[Polymer Shell of Inorganic Particles]

Each of the inorganic particles can be covered with a polymer shell.

The polymer shell is preferably made of a polymer having a saturated hydrocarbon as a main chain. The shell polymer preferably contains fluorine atom in its main chain or side chain. The fluorine atom is preferably contained in the side chain of the polymer. The polymer preferably is polyacrylic ester or polymethacrylic ester, and more preferably is an ester of fluorine-containing alcohol with polyacrylic acid or polymethacrylic acid.

Examples of the fluorine-containing shell polymers are the same as the examples of the fluororesin used in the fluororesin particles.

The shell polymer may have a cross-linking functional group to form a cross-linking bond between the polymer shell and a polymer binder.

The amount of the polymer shell is preferably in the range of 10 to 95 wt. %, more preferably in the range of 10 to 85 wt. % based on the total amount of the core shell particles.

The polymer shell is formed on the inorganic particles preferably according to a radical polymerization method, such as an emulsion polymerization method or a dispersion polymerization method.

Examples of the polymerization initiators of the emulsion polymerization methods include inorganic peroxides (e.g., potassium persulfate, ammonium persulfate), azonitriles (e.g., 2,2′-azobis(2-methylpropionamide) hydrochloride), cyclic azoamidine compounds (e.g., 2,2′-azobis[2-(5-methyl-2-imidazoline-2-yl)propane hydrochloride), azoamide compounds (e.g., 2,2′-azobis{2-methyl-N-[1,1′-bis(hydroxymethyl)-2-hydroxyethyl]propionamide). Inorganic peroxides are preferred, and potassium persulfate and ammonium persulfate are more preferred.

Examples of the polymerization initiators of the dispersion polymerization methods include azo compounds (e.g., 2,2′-azobisisobutyronitrile, 2,2′-azobis(2,4-dimethyl-valeronitrile), dimethyl-2,2′-azobis(2-methylpropionate), dimethyl-2,2′-azobisisobutyrate) and organic peroxides (e.g., lauryl peroxide, benzoyl peroxide, tert-butyl peroctoate).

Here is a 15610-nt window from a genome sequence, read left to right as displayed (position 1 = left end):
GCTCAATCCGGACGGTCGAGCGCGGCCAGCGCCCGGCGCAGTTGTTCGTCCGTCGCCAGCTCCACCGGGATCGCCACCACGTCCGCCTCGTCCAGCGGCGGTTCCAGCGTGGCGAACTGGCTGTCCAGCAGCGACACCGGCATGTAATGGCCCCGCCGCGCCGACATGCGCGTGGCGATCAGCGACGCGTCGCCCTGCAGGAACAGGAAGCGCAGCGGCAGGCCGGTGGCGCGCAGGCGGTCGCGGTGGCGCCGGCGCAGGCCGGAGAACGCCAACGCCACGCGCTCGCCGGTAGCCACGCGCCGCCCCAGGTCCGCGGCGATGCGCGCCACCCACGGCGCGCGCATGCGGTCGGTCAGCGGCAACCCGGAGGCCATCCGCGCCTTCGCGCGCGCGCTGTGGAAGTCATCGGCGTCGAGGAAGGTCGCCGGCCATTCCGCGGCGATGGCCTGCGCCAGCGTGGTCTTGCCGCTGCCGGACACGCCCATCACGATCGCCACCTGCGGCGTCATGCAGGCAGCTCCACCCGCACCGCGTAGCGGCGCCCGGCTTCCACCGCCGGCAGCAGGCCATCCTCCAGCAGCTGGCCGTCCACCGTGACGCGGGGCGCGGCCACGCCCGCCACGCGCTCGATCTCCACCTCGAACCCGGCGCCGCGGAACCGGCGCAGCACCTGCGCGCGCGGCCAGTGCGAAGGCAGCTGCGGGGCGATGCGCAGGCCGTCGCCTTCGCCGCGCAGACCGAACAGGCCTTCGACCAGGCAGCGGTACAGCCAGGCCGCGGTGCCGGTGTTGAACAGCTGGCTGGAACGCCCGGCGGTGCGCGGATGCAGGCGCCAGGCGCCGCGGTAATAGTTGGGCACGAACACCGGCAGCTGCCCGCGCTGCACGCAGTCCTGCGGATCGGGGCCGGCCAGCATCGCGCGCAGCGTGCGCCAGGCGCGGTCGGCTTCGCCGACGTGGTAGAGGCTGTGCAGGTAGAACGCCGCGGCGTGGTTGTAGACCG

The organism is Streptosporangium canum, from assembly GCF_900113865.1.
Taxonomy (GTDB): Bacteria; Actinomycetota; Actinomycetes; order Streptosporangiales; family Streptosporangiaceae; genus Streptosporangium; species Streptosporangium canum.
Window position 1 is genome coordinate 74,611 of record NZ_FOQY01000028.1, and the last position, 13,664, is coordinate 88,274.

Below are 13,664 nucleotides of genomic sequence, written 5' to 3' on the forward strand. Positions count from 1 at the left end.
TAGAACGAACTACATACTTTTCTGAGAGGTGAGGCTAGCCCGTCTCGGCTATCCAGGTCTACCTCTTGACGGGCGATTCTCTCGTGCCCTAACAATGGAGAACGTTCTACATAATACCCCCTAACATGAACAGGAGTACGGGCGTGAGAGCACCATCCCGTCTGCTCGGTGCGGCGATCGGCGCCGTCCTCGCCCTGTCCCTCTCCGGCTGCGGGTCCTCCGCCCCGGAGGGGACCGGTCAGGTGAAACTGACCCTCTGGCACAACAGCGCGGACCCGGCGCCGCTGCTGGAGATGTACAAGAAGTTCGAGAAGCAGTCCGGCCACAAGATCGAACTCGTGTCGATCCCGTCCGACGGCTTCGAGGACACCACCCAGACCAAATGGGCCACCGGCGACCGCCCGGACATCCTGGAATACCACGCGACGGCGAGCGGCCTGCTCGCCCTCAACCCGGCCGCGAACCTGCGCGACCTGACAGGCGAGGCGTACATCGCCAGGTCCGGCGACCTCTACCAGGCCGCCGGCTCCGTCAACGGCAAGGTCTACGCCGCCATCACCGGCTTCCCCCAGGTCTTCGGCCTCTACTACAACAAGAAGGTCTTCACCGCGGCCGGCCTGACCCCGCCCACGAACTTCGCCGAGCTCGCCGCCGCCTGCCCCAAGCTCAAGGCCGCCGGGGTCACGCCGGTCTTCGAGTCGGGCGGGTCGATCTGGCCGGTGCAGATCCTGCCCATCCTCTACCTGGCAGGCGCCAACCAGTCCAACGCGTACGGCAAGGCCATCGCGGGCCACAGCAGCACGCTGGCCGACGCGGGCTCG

The dispersion polymerization method is preferably conducted by adding a polymer dispersing agent to surface treated inorganic particles, and causing a polymerization reaction in a polymerization medium, which dissolves a monomer and a polymerization initiator, but does not dissolve a formed polymer.

Examples of the polymerization mediums include water, an alcohol (e.g., methanol, ethanol, propanol, isopropanol, 2-methoxy-1-propanol, butanol, t-butanol, pentanol, neopentanol, cyclohexanol, 1-methoxy-2-propanol), methyl ethyl ketone, acetonitrile, tetrahydrofuran and ethyl acetate. Water, methanol, ethanol and isopropanol are preferred. Two or more polymerization mediums can be used in combination.

[Micro Voids]

In the low refractive index layer, the content of micro voids generally is in the range of 0.05 to 0.50 volume fraction, preferably is in the range of 0.10 to 0.50 volume fraction, especially in the range of 0.10 to 0.28 volume fraction.

In the case that particles having monodispersed particle size are made closest packing, micro voids formed by the surrounding particles are 26% (0.26 volume fraction). Further, when the particles are made simple cubic packing, micro voids formed by the surrounding particles are 48% (0.48 volume fraction). In the practical system (i.e., the low refractive index layer), the particles have distribution range of particle size although the range is narrow and therefore the volume fraction of micro voids of the low refractive index layer shows somewhat different value from the above value. Further, the volume fraction of micro voids varies depending upon methods or conditions for forming the low refractive index layer (i.e., for bonding the particles).

When the volume fraction of micro voids is too high, mechanical strength of the low refractive index layer is lowered. Therefore, the volume fraction of micro voids of the low refractive index layer generally is not more than 0.50 volume fraction as mentioned above. In the case that a small amount of binder is employed, the volume fraction of micro voids varies depending on the ratio of the particles and the binder. Provided the micro voids formed between the particles have size of decades nm to several hundred nm (i.e., size of not larger than wavelength of light), a transparent layer having the aimed refractive index can be formed by selecting material in terms of refractive index and by adjusting the content of micro voids in the layer.

[Binder Polymer]